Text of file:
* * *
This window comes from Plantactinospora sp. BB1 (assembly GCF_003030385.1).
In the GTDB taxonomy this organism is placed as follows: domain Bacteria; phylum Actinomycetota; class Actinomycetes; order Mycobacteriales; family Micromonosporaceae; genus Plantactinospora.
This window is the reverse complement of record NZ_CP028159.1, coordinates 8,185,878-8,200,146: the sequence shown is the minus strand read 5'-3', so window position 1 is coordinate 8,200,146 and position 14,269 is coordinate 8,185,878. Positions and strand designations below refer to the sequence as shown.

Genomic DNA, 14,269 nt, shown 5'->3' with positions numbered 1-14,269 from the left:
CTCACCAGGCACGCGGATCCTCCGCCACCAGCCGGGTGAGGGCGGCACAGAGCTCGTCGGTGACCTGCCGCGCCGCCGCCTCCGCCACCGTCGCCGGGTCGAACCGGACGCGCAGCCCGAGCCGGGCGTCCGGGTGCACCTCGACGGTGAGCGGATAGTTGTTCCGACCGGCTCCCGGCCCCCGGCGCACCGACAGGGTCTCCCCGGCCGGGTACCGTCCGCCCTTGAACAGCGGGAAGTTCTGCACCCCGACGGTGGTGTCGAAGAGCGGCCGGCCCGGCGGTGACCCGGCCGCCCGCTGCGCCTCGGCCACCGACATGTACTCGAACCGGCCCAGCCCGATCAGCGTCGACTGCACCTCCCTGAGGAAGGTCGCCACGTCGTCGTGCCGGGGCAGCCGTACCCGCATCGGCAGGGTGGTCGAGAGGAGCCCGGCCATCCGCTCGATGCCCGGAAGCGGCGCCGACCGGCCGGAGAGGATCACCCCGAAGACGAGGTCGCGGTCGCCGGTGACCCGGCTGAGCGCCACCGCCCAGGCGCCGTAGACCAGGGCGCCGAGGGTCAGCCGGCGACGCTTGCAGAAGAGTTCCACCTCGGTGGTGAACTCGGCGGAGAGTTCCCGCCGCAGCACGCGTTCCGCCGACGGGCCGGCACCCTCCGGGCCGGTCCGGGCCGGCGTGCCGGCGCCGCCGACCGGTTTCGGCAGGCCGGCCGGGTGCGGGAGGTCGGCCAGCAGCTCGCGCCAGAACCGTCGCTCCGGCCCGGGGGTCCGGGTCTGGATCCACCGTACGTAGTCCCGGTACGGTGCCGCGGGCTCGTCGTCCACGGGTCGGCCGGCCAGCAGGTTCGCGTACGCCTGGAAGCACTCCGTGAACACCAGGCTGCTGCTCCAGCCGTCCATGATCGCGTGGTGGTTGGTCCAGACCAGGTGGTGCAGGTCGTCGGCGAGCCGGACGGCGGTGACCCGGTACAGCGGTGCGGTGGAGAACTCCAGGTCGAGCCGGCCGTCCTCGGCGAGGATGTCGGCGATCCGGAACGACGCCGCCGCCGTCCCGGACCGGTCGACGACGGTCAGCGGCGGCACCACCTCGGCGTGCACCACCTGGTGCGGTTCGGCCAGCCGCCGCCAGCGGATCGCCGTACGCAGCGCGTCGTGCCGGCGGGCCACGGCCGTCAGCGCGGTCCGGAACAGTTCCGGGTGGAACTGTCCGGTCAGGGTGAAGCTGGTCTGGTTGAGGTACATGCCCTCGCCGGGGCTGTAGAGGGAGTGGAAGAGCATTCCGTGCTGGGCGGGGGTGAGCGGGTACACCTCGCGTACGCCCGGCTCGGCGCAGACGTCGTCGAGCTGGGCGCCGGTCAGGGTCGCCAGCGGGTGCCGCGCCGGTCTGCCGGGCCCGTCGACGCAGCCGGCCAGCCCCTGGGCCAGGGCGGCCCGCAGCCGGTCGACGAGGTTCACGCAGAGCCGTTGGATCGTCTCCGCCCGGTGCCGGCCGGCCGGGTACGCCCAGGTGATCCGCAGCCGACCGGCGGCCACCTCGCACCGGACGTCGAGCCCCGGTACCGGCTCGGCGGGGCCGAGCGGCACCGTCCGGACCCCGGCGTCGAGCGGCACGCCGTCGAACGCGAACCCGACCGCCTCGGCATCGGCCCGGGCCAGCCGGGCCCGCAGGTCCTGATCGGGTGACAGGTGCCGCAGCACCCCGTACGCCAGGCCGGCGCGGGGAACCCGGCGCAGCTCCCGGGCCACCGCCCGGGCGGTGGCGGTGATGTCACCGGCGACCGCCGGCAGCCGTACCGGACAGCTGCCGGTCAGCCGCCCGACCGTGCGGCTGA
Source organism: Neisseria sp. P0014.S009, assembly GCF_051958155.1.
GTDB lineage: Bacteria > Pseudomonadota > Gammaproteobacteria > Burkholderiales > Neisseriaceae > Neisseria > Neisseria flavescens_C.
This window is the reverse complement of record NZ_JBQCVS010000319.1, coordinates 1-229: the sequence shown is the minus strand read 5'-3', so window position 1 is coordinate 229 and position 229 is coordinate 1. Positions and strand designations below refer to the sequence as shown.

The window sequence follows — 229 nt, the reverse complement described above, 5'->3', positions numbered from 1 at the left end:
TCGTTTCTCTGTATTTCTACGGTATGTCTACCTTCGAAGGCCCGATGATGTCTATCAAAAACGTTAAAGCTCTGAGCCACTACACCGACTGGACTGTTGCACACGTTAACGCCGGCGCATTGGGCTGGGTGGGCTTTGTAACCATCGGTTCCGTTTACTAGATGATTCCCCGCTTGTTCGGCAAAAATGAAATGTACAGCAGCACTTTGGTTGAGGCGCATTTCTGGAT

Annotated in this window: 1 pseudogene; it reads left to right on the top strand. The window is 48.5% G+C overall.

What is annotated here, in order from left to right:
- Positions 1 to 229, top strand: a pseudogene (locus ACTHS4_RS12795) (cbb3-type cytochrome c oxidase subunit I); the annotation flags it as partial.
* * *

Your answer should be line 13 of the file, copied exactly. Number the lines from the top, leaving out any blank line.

- Positions 1 to 229, top strand: a pseudogene (locus ACTHS4_RS12795) (cbb3-type cytochrome c oxidase subunit I); the annotation flags it as partial.